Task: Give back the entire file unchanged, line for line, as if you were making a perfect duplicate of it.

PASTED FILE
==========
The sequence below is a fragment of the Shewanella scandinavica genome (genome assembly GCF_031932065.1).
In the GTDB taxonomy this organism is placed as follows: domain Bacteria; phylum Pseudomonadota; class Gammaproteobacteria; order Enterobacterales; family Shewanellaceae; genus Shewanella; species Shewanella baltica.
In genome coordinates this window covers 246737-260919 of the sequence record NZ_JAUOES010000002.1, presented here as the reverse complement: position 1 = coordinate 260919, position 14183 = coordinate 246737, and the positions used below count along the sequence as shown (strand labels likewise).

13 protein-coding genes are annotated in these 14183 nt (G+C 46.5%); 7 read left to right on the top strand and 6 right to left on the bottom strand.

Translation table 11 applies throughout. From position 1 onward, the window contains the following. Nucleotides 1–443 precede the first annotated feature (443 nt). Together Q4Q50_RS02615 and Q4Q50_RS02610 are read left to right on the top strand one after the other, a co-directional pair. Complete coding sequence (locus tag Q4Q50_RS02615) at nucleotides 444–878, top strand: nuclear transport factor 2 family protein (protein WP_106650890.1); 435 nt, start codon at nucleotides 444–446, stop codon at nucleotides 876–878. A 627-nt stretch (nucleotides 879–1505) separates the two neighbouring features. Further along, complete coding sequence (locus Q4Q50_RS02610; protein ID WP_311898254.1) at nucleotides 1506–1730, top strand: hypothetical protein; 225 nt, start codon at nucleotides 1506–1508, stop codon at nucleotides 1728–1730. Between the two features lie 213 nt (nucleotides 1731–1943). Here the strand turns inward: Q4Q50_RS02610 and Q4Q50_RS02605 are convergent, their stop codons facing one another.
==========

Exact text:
The sequence below is a fragment of the Shewanella scandinavica genome (genome assembly GCF_031932065.1).
In the GTDB taxonomy this organism is placed as follows: domain Bacteria; phylum Pseudomonadota; class Gammaproteobacteria; order Enterobacterales; family Shewanellaceae; genus Shewanella; species Shewanella baltica.
In genome coordinates this window covers 246737-260919 of the sequence record NZ_JAUOES010000002.1, presented here as the reverse complement: position 1 = coordinate 260919, position 14183 = coordinate 246737, and the positions used below count along the sequence as shown (strand labels likewise).

13 protein-coding genes are annotated in these 14183 nt (G+C 46.5%); 7 read left to right on the top strand and 6 right to left on the bottom strand.

Translation table 11 applies throughout. From position 1 onward, the window contains the following. Nucleotides 1–443 precede the first annotated feature (443 nt). Together Q4Q50_RS02615 and Q4Q50_RS02610 are read left to right on the top strand one after the other, a co-directional pair. Complete coding sequence (locus tag Q4Q50_RS02615) at nucleotides 444–878, top strand: nuclear transport factor 2 family protein (protein WP_106650890.1); 435 nt, start codon at nucleotides 444–446, stop codon at nucleotides 876–878. A 627-nt stretch (nucleotides 879–1505) separates the two neighbouring features. Further along, complete coding sequence (locus Q4Q50_RS02610; protein ID WP_311898254.1) at nucleotides 1506–1730, top strand: hypothetical protein; 225 nt, start codon at nucleotides 1506–1508, stop codon at nucleotides 1728–1730. Between the two features lie 213 nt (nucleotides 1731–1943). Here the strand turns inward: Q4Q50_RS02610 and Q4Q50_RS02605 are convergent, their stop codons facing one another.